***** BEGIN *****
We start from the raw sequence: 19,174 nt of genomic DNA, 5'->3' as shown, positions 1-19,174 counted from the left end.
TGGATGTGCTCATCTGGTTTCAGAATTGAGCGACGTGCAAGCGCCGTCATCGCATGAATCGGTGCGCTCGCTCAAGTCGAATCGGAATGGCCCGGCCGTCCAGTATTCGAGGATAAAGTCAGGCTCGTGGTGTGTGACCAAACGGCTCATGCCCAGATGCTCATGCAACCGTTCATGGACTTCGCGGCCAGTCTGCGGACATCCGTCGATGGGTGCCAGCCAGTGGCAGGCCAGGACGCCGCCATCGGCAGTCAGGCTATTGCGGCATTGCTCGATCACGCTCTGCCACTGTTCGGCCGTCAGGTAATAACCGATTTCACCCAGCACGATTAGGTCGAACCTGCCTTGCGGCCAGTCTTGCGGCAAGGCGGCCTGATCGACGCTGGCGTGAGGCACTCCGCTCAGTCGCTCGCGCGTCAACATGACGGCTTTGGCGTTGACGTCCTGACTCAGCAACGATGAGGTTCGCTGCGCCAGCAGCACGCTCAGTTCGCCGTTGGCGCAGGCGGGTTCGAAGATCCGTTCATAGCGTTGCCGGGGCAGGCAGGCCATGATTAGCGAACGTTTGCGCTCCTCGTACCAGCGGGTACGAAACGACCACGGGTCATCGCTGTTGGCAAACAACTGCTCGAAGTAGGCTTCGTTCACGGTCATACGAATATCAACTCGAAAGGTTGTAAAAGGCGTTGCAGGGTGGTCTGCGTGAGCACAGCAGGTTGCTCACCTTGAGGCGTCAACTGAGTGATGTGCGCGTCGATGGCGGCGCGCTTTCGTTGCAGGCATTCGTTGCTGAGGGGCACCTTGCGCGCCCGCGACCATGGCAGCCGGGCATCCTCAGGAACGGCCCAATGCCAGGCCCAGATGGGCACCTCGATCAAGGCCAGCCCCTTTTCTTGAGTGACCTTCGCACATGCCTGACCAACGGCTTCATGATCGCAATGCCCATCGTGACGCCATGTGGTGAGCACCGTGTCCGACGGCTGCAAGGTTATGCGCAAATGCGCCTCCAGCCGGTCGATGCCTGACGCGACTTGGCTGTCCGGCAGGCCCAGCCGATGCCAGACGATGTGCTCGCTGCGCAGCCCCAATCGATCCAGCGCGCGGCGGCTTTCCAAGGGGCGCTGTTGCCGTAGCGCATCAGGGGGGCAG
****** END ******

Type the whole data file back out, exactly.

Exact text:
We start from the raw sequence: 19,174 nt of genomic DNA, 5'->3' as shown, positions 1-19,174 counted from the left end.
TGGATGTGCTCATCTGGTTTCAGAATTGAGCGACGTGCAAGCGCCGTCATCGCATGAATCGGTGCGCTCGCTCAAGTCGAATCGGAATGGCCCGGCCGTCCAGTATTCGAGGATAAAGTCAGGCTCGTGGTGTGTGACCAAACGGCTCATGCCCAGATGCTCATGCAACCGTTCATGGACTTCGCGGCCAGTCTGCGGACATCCGTCGATGGGTGCCAGCCAGTGGCAGGCCAGGACGCCGCCATCGGCAGTCAGGCTATTGCGGCATTGCTCGATCACGCTCTGCCACTGTTCGGCCGTCAGGTAATAACCGATTTCACCCAGCACGATTAGGTCGAACCTGCCTTGCGGCCAGTCTTGCGGCAAGGCGGCCTGATCGACGCTGGCGTGAGGCACTCCGCTCAGTCGCTCGCGCGTCAACATGACGGCTTTGGCGTTGACGTCCTGACTCAGCAACGATGAGGTTCGCTGCGCCAGCAGCACGCTCAGTTCGCCGTTGGCGCAGGCGGGTTCGAAGATCCGTTCATAGCGTTGCCGGGGCAGGCAGGCCATGATTAGCGAACGTTTGCGCTCCTCGTACCAGCGGGTACGAAACGACCACGGGTCATCGCTGTTGGCAAACAACTGCTCGAAGTAGGCTTCGTTCACGGTCATACGAATATCAACTCGAAAGGTTGTAAAAGGCGTTGCAGGGTGGTCTGCGTGAGCACAGCAGGTTGCTCACCTTGAGGCGTCAACTGAGTGATGTGCGCGTCGATGGCGGCGCGCTTTCGTTGCAGGCATTCGTTGCTGAGGGGCACCTTGCGCGCCCGCGACCATGGCAGCCGGGCATCCTCAGGAACGGCCCAATGCCAGGCCCAGATGGGCACCTCGATCAAGGCCAGCCCCTTTTCTTGAGTGACCTTCGCACATGCCTGACCAACGGCTTCATGATCGCAATGCCCATCGTGACGCCATGTGGTGAGCACCGTGTCCGACGGCTGCAAGGTTATGCGCAAATGCGCCTCCAGCCGGTCGATGCCTGACGCGACTTGGCTGTCCGGCAGGCCCAGCCGATGCCAGACGATGTGCTCGCTGCGCAGCCCCAATCGATCCAGCGCGCGGCGGCTTTCCAAGGGGCGCTGTTGCCGTAGCGCATCAGGGGGGCAG